Chicago Fills Big New Preservation Pool

Today there’s an extra $200 million available for affordable housing financing in metropolitan Chicago.
Jack Markowski Community Investment Corp.

Jack Markowski, Community Investment Corp.

Today there’s an extra $200 million available for affordable housing financing in metropolitan Chicago, courtesy of Community Investment Corp. The multi-family rehabilitation lender recently completed the raising of a $200 million preservation pool that will provide loans for the acquisition and rehab of affordable rental housing in the Windy City area.

CIC knows its business; the Community Development Financial Institution reeled in investments from 37 financial local and national financial institutions for the pool. The lengthy list of participants includes The Northern Trust Co., BMO Harris Bank, PNC Bank, Fifth Third Bank, Wintrust Financial Corp., The Private Bank, Associated Bank, Citi Community Capital, MB Financial Bank and First Midwest Bank.

“Through investing in CIC, banks are able to expand their reach, and to pool their risks and returns to address needs that each bank is unable or unwilling to tackle alone,” Jack Markowski, President of CIC, told Commercial Property Executive. “CIC acts as a vehicle for banks to invest in small multi-family lending, reach communities they otherwise wouldn’t, and receive Community Reinvestment Act consideration for their participation.  Investors understand that CIC has the specialized expertise, which is required to effectively finance the preservation of small multi-family properties.”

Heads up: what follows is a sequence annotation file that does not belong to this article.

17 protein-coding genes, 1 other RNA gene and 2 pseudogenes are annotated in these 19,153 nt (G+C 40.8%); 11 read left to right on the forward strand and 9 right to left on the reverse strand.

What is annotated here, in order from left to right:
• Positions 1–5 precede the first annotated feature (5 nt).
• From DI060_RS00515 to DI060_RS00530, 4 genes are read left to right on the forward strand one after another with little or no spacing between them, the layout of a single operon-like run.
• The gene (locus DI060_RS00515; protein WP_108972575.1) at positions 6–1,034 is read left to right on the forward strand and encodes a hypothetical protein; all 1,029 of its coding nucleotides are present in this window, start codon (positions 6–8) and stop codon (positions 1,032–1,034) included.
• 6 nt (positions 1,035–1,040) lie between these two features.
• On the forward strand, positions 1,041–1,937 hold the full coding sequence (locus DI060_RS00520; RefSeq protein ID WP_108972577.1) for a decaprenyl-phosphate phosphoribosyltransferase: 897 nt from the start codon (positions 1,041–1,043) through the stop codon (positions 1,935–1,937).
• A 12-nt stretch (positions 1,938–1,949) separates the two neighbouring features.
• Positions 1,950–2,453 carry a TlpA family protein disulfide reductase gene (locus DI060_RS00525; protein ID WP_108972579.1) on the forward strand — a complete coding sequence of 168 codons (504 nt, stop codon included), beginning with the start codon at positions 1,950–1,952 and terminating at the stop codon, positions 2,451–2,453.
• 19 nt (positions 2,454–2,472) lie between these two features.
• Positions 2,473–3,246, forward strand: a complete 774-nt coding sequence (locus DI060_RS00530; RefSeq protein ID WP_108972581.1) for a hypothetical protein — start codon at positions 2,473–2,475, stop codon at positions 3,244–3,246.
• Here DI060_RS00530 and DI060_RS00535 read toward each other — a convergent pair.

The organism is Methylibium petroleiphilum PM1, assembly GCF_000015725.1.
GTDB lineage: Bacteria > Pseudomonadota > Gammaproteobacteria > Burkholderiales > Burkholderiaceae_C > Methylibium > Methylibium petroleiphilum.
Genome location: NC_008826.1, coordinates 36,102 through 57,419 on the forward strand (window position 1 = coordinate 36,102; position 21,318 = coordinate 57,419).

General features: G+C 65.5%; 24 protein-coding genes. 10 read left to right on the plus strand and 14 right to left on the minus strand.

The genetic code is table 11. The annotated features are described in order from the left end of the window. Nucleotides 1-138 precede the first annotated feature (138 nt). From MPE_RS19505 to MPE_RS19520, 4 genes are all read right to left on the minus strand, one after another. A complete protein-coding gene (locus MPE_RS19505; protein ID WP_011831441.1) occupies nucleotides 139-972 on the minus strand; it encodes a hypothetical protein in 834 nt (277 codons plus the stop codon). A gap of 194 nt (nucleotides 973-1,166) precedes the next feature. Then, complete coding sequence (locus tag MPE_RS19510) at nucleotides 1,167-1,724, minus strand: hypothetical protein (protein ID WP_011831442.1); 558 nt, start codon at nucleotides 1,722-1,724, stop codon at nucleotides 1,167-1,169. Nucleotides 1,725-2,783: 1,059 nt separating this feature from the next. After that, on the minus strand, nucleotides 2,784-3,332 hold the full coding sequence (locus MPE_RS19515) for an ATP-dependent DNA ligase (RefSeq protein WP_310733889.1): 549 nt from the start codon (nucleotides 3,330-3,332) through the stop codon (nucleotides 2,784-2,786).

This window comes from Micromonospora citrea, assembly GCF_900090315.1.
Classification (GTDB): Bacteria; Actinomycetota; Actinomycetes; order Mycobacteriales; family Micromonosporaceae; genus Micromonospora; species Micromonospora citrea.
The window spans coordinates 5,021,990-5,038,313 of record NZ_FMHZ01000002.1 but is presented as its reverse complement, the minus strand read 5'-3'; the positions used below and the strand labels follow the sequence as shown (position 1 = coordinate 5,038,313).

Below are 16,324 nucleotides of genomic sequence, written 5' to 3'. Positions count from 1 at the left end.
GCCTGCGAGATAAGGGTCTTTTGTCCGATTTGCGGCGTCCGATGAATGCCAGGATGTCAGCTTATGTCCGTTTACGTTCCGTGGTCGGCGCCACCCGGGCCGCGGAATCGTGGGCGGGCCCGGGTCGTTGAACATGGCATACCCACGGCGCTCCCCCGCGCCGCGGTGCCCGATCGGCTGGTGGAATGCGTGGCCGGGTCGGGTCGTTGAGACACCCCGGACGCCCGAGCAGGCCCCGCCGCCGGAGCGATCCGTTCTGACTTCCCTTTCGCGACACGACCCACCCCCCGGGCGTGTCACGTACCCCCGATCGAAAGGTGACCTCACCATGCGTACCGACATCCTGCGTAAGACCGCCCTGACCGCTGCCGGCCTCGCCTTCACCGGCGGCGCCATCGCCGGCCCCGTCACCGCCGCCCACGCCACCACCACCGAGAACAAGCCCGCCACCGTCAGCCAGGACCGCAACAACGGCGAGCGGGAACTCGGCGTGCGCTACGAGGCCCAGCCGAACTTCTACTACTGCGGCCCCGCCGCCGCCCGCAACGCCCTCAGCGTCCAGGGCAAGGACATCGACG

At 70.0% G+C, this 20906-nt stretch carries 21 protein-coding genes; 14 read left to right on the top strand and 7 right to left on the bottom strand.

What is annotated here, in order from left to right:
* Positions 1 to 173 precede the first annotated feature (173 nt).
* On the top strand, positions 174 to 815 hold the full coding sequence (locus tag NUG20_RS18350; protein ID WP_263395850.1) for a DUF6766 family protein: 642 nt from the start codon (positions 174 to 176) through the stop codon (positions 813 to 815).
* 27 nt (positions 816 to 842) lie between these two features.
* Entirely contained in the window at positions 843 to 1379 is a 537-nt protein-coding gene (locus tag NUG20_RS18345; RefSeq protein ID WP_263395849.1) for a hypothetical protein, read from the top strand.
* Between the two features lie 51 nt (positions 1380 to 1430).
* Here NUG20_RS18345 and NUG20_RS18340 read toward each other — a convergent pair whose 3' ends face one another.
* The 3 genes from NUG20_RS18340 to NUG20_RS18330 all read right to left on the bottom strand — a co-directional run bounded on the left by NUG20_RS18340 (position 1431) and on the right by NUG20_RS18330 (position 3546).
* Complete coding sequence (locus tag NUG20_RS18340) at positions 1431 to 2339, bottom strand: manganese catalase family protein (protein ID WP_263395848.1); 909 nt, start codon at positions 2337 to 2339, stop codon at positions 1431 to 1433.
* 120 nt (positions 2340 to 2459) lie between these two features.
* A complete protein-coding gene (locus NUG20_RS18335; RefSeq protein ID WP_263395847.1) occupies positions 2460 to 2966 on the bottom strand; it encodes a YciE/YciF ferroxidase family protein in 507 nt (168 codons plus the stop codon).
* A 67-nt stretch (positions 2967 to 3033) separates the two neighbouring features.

A part of CIC’s Multi-family Loan Program–which focuses primarily on privately owned rental housing–the new fund will cover quite a bit of ground. CIC calculates that the pool will assist in the preservation of a minimum of 7,500 affordable units, many of which are more than a century-old, for approximately 18,000 residents. Financing will be available for projects across Cook, McHenry, Lake, DuPage, Will and Kane Counties, in predominantly low- and moderate-income communities, where private multi-family lending has been on a severe downswing since 2005. CIC has been stepping in to help make up the difference for a long time.

“Over the years, with prudent lending, hands-on loan servicing, and careful management, CIC has kept loan delinquencies and loan losses to remarkably low levels.  As a result, CIC has been able to continue its lending activities despite challenging economic conditions,” Markowski added. “Today, CIC stands as the leading provider of credit and other services to preserve affordable rental housing in low- and moderate-income communities throughout metropolitan Chicago.”

Affordable housing properties in Chicago that have benefited from CIC’s program include the 33-unit community at 6034 S. Prairie Ave.; the 18-unit building at 6158 S. Langley Ave.; and 6938 S. Cregier Ave. St., a property featuring 32 residences. In Cook County alone, the shortage of affordable rental units totals an estimated 176,000, according to research from DePaul University’s Institute for Housing Studies.